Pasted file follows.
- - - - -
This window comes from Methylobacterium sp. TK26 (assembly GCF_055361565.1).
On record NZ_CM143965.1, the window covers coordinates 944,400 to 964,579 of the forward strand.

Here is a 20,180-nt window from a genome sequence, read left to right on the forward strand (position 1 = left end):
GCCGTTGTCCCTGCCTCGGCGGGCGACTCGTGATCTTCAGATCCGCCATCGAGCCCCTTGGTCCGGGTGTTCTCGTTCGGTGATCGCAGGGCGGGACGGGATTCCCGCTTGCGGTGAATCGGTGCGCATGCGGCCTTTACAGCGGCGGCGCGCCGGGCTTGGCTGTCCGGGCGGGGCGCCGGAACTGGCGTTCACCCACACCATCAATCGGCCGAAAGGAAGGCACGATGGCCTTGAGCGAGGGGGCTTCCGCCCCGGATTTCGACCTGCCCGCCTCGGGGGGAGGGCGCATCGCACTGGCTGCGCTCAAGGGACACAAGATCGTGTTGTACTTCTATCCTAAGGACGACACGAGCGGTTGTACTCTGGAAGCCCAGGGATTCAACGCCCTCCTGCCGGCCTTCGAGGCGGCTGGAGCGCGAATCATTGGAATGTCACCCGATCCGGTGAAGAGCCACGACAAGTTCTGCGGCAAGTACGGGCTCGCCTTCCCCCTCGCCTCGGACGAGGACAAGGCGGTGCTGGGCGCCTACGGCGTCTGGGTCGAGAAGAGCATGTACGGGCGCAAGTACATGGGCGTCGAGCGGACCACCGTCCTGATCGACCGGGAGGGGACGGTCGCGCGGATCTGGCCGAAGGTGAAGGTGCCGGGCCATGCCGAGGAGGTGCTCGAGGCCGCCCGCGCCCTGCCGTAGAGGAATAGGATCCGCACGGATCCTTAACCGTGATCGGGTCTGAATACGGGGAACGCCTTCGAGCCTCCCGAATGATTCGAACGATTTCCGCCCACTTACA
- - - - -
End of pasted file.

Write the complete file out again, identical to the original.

This window comes from Methylobacterium sp. TK26 (assembly GCF_055361565.1).
On record NZ_CM143965.1, the window covers coordinates 944,400 to 964,579 of the forward strand.

Here is a 20,180-nt window from a genome sequence, read left to right on the forward strand (position 1 = left end):
GCCGTTGTCCCTGCCTCGGCGGGCGACTCGTGATCTTCAGATCCGCCATCGAGCCCCTTGGTCCGGGTGTTCTCGTTCGGTGATCGCAGGGCGGGACGGGATTCCCGCTTGCGGTGAATCGGTGCGCATGCGGCCTTTACAGCGGCGGCGCGCCGGGCTTGGCTGTCCGGGCGGGGCGCCGGAACTGGCGTTCACCCACACCATCAATCGGCCGAAAGGAAGGCACGATGGCCTTGAGCGAGGGGGCTTCCGCCCCGGATTTCGACCTGCCCGCCTCGGGGGGAGGGCGCATCGCACTGGCTGCGCTCAAGGGACACAAGATCGTGTTGTACTTCTATCCTAAGGACGACACGAGCGGTTGTACTCTGGAAGCCCAGGGATTCAACGCCCTCCTGCCGGCCTTCGAGGCGGCTGGAGCGCGAATCATTGGAATGTCACCCGATCCGGTGAAGAGCCACGACAAGTTCTGCGGCAAGTACGGGCTCGCCTTCCCCCTCGCCTCGGACGAGGACAAGGCGGTGCTGGGCGCCTACGGCGTCTGGGTCGAGAAGAGCATGTACGGGCGCAAGTACATGGGCGTCGAGCGGACCACCGTCCTGATCGACCGGGAGGGGACGGTCGCGCGGATCTGGCCGAAGGTGAAGGTGCCGGGCCATGCCGAGGAGGTGCTCGAGGCCGCCCGCGCCCTGCCGTAGAGGAATAGGATCCGCACGGATCCTTAACCGTGATCGGGTCTGAATACGGGGAACGCCTTCGAGCCTCCCGAATGATTCGAACGATTTCCGCCCACTTACA